Since the discovery of the structure of DNA in 1953, society has debated whether our understanding of human biology might one day be our downfall. These debates progressed through the transgenic mice and in vitro fertilization of the ‘70s, DNA copying of the ‘80s, viral gene delivery and cloned sheep of the ‘90s, and completion of the human genome in 2003. The controversy has not dissipated, following an explosion in genome editing techniques that were spurred on by the repurposing of Cas9—the effector enzyme of CRISPR-Cas9—in 2012.
As genetic technologies progress at breakneck speed, humanity’s capacity to safely fix debilitating or fatal genetic disorders has grown to the point that we will be rolling out gene-editing treatments to a greater audience in a matter of years. As the clinical adoption of this field of therapies appears imminent, ethical discussions surrounding the topic of human gene editing have returned to the forefront. Fuelling these debates are two major causes for concern: Designer babies and equitable access to healthcare.
In late 2018, the genomes—the library of genes within each of our cells—of a set of twins born in China were modified by Cas9 for the purpose of enhancement. The announcement of the births spurred a whirlwind of controversy and renewed calls for a memorandum on the use of CRISPR and similar techniques in human embryos. To the wider public, this controversy may suggest that we have already begun to move toward consumer eugenics, wherein people tailor their children’s features to reflect their ideals.
However, eminent scientists have underlined that the conservative nature of mainstream science will prevent genome editing research that is not thoroughly vetted by ethics boards. In light of greater ethical oversight, scientists in the coming years will likely focus their research on disease prevention in embryos, rather than on enhancement.
Although concerns about the use of CRISPR-Cas9 in embryos are legitimate, last November’s announcement should not negate the positive impact that gene editing will have in the future. Once genome editing technologies are proven safe for humans, their ability to allow people to live their lives without costly and painful medical conditions should be weighed against other ethical concerns such as potential adverse health effects and societal inequalities. Thousands of heritable single-gene mutations are already known to cause disease, and a majority of them may soon be curable with advanced CRISPR-based techniques. These techniques are likely to be more effective in early embryos than in developed humans. As soon as embryonic gene editing is deemed safe, those who oppose gene editing will need to explain how it is ethical to block people who have no reasonable alternative treatment from accessing a veritable cure.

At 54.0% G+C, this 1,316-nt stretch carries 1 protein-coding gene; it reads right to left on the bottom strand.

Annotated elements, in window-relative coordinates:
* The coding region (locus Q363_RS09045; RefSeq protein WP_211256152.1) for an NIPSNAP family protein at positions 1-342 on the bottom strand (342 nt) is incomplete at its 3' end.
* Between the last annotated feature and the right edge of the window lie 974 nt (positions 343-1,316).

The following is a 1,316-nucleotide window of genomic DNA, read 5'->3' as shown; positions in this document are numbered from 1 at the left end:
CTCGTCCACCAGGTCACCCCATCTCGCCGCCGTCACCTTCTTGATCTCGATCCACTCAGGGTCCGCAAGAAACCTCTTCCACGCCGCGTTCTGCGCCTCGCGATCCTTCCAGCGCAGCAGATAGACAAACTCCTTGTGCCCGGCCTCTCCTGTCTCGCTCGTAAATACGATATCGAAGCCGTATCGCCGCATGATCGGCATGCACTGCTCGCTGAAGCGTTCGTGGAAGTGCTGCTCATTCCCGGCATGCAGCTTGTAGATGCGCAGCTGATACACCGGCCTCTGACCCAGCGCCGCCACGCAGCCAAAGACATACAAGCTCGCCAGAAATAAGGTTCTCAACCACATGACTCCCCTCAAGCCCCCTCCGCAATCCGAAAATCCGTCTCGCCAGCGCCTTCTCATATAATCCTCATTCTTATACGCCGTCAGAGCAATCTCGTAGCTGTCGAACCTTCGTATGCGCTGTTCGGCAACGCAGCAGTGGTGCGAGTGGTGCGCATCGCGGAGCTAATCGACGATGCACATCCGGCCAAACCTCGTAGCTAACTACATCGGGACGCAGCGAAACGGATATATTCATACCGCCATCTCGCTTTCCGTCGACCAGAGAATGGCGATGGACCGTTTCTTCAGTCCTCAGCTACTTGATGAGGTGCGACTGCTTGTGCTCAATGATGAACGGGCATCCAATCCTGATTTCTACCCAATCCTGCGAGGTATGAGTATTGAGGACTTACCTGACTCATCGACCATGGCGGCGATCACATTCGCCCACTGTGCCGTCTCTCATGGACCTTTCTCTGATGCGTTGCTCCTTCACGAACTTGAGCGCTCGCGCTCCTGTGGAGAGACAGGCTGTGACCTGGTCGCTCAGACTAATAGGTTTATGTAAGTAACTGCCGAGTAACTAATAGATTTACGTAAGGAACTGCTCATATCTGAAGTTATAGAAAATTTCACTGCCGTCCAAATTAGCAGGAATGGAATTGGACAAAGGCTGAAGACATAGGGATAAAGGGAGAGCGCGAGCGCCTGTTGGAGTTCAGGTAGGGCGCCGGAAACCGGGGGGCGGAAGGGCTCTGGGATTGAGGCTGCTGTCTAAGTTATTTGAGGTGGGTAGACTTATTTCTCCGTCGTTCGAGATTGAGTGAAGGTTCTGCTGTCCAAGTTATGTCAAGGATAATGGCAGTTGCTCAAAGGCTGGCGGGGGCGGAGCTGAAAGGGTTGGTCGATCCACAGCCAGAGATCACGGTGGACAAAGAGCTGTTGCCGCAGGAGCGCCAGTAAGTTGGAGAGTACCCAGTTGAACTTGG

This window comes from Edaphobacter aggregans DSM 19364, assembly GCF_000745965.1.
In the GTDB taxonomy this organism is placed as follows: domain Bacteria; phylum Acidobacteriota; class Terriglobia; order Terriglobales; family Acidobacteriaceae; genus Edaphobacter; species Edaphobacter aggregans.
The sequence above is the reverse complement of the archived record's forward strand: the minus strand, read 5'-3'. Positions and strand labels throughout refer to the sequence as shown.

Equitable access to healthcare remains one of the major hurdles that policymakers face each time new treatments become available. For example, in the early 2000s, patients diagnosed with HIV in Canada had access to more expensive, yet newer and more effective drug combinations than patients in sub-Saharan Africa. This divide in access to treatments allowed HIV to persist within African populations: In 2018, 68 per cent of worldwide HIV infections were in Africa. Meanwhile, only six per cent of worldwide cases were spread across Western and Central Europe and North America, combined. If genome editing technologies are not designed to fundamentally maintain the concepts of equality, disease burdens will again concentrate in lower-income countries, and global social structures will further polarize populations by income.
No responsible government can stop the advancement of technologies in medicine that have encouraging potential. Rather than fighting off advancements, more effort must be placed on reshaping ethical and legal frameworks to ensure that as new technologies become available, free-market economics do not dictate their use and all people are granted equal access. Conversations on the use of these technologies are needed between policymakers, scientists, and the public, such that everyone understands the implications of their use before they become available.